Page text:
Anna Mesen + The Story Behind
Happy accidents! Those are sometimes the best photos we produce. In the case of Anna’s enduring shot of her daughter, the focus isn’t where you would think it should be but yet, we are so drawn to it. Also the use of shadows and light mixed with a beautiful black & white conversion, you can see why we wanted to feature it in our series The Story Behind. Continue reading to learn the story behind Anna’s image:
What inspires your art?
My kids obviously : ). But also, what inspires me about photography is the ability to create something beautiful out of the ordinary. I am constantly amazed how the combination of great light and great timing can turn what others may view as a completely ordinary scene into a beautiful work of art.
Where was this photo taken?
At my home in Charlotte, NC.
How did the location add or hinder to your image?
My living room couch backs up to a large picture window that lets in beautiful light. I had my daughter sit on the couch to get the pretty sidelight that was coming in from the window.
DSLR, iphone, instant or film?
DSLR, Nikon D750 with a Sigma Art Series 35mm lens.
What were your camera settings for this image?
F/1.4, 1/800, ISO 400.
Can you tell us “The Story Behind” this shot?
I participate in a weekly photo challenge with 52Frames, an online weekly photography project that has really improved my photography so much over the years! The theme for the week I took this particular shot was “Black and White.” I knew that a beautiful black and white needs lots of contrast, so I chose to get a shot on my living room couch in my home because there is really pretty light that comes in the window behind the couch. I knew that the light coming in from the window and the relative darkness of the interior of my house would create the contrast I wanted for my black and white. My daughter is 5 and I have twin 1.5 year old boys, so they love nothing more than rolling around and wrestling on the couch. So I put them up there and let them have at it while I snapped away. I was going for a portrait, but this particular portrait was an accident. Most of my photography (especially my black and whites) have tack sharp focus with a lot of depth and dimension. I actually missed focus on this shot and caught my daughters hair instead of her eye. However, when I looked at the image in post processing I realized that I really loved it. I love that there is a certain mystery behind her smile that the soft focus creates.
What speaks to you about this image? What specifically made you press the shutter?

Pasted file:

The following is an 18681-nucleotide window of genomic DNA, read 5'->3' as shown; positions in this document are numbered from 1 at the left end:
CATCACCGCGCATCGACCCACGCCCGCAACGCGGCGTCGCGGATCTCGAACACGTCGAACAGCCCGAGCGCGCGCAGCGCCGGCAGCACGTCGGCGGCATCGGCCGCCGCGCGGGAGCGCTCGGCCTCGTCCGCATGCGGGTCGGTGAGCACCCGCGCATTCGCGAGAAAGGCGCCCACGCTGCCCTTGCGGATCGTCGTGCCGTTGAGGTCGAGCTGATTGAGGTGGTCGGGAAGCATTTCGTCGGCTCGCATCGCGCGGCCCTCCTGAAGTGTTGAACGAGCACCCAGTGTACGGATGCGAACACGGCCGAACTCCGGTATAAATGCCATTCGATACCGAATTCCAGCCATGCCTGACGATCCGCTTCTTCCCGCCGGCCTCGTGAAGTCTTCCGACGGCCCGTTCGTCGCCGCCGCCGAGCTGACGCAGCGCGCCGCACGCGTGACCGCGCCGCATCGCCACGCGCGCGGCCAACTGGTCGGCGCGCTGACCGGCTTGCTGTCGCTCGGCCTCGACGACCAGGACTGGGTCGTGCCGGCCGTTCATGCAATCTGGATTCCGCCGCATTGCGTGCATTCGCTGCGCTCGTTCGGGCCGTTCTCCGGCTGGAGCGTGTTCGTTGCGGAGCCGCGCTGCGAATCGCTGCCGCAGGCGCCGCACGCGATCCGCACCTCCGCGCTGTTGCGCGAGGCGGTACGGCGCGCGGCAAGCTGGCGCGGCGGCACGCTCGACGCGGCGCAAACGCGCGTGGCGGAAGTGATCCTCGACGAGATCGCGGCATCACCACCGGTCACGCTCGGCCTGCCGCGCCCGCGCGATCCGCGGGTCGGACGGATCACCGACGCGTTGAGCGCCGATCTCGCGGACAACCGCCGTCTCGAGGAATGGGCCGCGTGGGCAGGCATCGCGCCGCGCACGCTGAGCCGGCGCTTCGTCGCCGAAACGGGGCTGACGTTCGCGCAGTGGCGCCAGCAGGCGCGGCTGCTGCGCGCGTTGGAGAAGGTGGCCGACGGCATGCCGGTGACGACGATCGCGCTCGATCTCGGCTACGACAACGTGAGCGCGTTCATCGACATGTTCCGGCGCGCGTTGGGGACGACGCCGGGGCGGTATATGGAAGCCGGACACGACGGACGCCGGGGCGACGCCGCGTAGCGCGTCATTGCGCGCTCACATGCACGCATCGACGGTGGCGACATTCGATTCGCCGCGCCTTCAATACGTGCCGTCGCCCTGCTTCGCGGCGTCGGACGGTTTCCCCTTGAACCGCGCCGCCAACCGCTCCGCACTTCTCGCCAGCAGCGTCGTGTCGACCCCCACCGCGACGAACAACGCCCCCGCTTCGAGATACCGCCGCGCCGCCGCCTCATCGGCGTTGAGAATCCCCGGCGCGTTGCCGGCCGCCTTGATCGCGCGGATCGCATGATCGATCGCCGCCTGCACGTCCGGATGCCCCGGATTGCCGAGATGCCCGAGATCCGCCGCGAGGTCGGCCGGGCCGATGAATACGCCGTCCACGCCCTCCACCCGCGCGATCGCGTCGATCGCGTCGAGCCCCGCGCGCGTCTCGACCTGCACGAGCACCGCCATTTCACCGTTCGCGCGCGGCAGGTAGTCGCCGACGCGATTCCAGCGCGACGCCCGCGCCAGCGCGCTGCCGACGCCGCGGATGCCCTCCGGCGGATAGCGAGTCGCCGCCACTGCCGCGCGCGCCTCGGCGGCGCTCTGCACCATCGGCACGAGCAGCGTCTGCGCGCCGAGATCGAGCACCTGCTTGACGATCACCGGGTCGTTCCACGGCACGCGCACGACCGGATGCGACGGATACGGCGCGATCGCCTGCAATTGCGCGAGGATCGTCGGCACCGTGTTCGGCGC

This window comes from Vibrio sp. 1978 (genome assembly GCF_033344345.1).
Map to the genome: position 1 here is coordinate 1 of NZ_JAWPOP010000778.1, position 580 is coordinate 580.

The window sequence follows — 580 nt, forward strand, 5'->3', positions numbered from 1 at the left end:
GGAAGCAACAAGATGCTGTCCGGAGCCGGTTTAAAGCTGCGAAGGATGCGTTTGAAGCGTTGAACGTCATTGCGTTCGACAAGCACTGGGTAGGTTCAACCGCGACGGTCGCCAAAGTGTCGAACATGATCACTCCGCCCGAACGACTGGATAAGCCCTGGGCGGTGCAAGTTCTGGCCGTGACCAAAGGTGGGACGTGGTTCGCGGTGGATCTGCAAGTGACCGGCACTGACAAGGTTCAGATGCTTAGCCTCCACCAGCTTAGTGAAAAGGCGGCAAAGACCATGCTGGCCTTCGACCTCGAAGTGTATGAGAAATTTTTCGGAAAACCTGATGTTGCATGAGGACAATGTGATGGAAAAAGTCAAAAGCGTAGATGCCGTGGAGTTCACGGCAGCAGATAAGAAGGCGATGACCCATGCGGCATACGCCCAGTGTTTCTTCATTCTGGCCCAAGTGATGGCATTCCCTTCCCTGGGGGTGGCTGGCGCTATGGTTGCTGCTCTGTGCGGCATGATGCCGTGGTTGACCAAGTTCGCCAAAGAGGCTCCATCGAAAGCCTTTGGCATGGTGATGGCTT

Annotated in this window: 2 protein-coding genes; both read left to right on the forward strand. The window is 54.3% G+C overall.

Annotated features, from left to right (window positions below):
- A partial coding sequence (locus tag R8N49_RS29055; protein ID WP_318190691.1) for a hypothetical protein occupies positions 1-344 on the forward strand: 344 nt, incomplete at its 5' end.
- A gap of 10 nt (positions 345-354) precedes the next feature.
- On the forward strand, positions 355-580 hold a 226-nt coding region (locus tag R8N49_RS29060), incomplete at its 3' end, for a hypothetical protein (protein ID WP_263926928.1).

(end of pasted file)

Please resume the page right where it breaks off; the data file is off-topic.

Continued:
Her expression. She is 5 and has gotten very “camera aware”. So often times, when I take her photo she has a very forced or silly expression on her face. It takes a lot of effort for me to get her to forget about the camera and just be herself. This expression is so totally natural and so totally her. Plus, I think the soft focus adds to it. Almost like she has a secret she wants to tell me, but isn’t going to.
What was your composition technique with this shot?
I was shooting with my 35 mm so I got in close and let her fill the frame. I cropped to get her eye on the rule of thirds in post processing.
Did you have any lighting challenges/How did you light the image?
Natural light. No challenges with light really. This is one of my go-to spots in my house for pretty lighting.
Did you use any special techniques – freelensing, prism, etc?
Was this photo happenstance or did you visualize it prior? If so, how did you envision the image and set up for it?
I knew that I wanted a pretty black and white portrait. Although the soft focus was very much happenstance as it was accidental.
Did you use a preset to edit this image, your own selective edits or a combination of both?
I don’t use presets with my color images but have found one preset that I love for black and whites. It is Jackie J Presets…JSimpleBW1. When applied, this preset usually will way overexpose my images, but once I bring the highlights and the whites back down I really love the look it gives to a black and white photo.
Do you have any addition information you would like to share with our readers?
I used to shoot almost 100% in color. I was never happy when I tried to convert my photos to black and white. They all looked very flat and muddy. I have since discovered that the lighting is so key for a pretty black and white. A wide range of blacks and highlights SOOC are necessary to make a conversion to black and white.